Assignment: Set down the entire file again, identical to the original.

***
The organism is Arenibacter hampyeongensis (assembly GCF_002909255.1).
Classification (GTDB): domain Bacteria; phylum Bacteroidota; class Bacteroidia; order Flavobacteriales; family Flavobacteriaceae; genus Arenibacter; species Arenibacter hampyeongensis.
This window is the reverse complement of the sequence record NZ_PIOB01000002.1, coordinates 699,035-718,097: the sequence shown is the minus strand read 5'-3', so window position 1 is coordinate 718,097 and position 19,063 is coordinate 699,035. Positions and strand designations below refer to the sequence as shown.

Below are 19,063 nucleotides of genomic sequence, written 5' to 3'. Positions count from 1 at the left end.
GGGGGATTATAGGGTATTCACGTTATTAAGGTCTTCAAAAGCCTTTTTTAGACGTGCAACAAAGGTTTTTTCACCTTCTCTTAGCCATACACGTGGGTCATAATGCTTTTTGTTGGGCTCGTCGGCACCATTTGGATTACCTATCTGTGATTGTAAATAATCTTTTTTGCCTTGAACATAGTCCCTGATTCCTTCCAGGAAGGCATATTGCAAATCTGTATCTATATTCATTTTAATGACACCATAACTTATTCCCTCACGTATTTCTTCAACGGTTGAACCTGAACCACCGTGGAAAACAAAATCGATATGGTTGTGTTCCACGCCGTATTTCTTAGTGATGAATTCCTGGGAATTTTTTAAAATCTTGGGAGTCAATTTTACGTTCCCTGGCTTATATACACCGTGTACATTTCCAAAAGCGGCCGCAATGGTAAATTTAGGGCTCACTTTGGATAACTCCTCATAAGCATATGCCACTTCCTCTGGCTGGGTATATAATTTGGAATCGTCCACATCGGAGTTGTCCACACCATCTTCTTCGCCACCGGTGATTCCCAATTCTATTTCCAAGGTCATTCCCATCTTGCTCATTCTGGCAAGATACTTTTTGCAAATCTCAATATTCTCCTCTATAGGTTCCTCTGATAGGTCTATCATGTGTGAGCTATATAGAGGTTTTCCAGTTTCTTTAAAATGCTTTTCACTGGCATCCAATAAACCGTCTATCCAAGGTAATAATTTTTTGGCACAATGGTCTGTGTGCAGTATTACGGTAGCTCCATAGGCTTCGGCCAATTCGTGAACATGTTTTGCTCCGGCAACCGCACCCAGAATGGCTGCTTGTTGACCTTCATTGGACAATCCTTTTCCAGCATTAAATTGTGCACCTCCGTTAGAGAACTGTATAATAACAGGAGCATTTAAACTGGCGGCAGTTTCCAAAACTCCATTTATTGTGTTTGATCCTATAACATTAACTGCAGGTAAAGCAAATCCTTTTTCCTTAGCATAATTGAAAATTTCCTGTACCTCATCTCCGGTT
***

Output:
The organism is Arenibacter hampyeongensis (assembly GCF_002909255.1).
Classification (GTDB): domain Bacteria; phylum Bacteroidota; class Bacteroidia; order Flavobacteriales; family Flavobacteriaceae; genus Arenibacter; species Arenibacter hampyeongensis.
This window is the reverse complement of the sequence record NZ_PIOB01000002.1, coordinates 699,035-718,097: the sequence shown is the minus strand read 5'-3', so window position 1 is coordinate 718,097 and position 19,063 is coordinate 699,035. Positions and strand designations below refer to the sequence as shown.

Below are 19,063 nucleotides of genomic sequence, written 5' to 3'. Positions count from 1 at the left end.
GGGGGATTATAGGGTATTCACGTTATTAAGGTCTTCAAAAGCCTTTTTTAGACGTGCAACAAAGGTTTTTTCACCTTCTCTTAGCCATACACGTGGGTCATAATGCTTTTTGTTGGGCTCGTCGGCACCATTTGGATTACCTATCTGTGATTGTAAATAATCTTTTTTGCCTTGAACATAGTCCCTGATTCCTTCCAGGAAGGCATATTGCAAATCTGTATCTATATTCATTTTAATGACACCATAACTTATTCCCTCACGTATTTCTTCAACGGTTGAACCTGAACCACCGTGGAAAACAAAATCGATATGGTTGTGTTCCACGCCGTATTTCTTAGTGATGAATTCCTGGGAATTTTTTAAAATCTTGGGAGTCAATTTTACGTTCCCTGGCTTATATACACCGTGTACATTTCCAAAAGCGGCCGCAATGGTAAATTTAGGGCTCACTTTGGATAACTCCTCATAAGCATATGCCACTTCCTCTGGCTGGGTATATAATTTGGAATCGTCCACATCGGAGTTGTCCACACCATCTTCTTCGCCACCGGTGATTCCCAATTCTATTTCCAAGGTCATTCCCATCTTGCTCATTCTGGCAAGATACTTTTTGCAAATCTCAATATTCTCCTCTATAGGTTCCTCTGATAGGTCTATCATGTGTGAGCTATATAGAGGTTTTCCAGTTTCTTTAAAATGCTTTTCACTGGCATCCAATAAACCGTCTATCCAAGGTAATAATTTTTTGGCACAATGGTCTGTGTGCAGTATTACGGTAGCTCCATAGGCTTCGGCCAATTCGTGAACATGTTTTGCTCCGGCAACCGCACCCAGAATGGCTGCTTGTTGACCTTCATTGGACAATCCTTTTCCAGCATTAAATTGTGCACCTCCGTTAGAGAACTGTATAATAACAGGAGCATTTAAACTGGCGGCAGTTTCCAAAACTCCATTTATTGTGTTTGATCCTATAACATTAACTGCAGGTAAAGCAAATCCTTTTTCCTTAGCATAATTGAAAATTTCCTGTACCTCATCTCCGGTT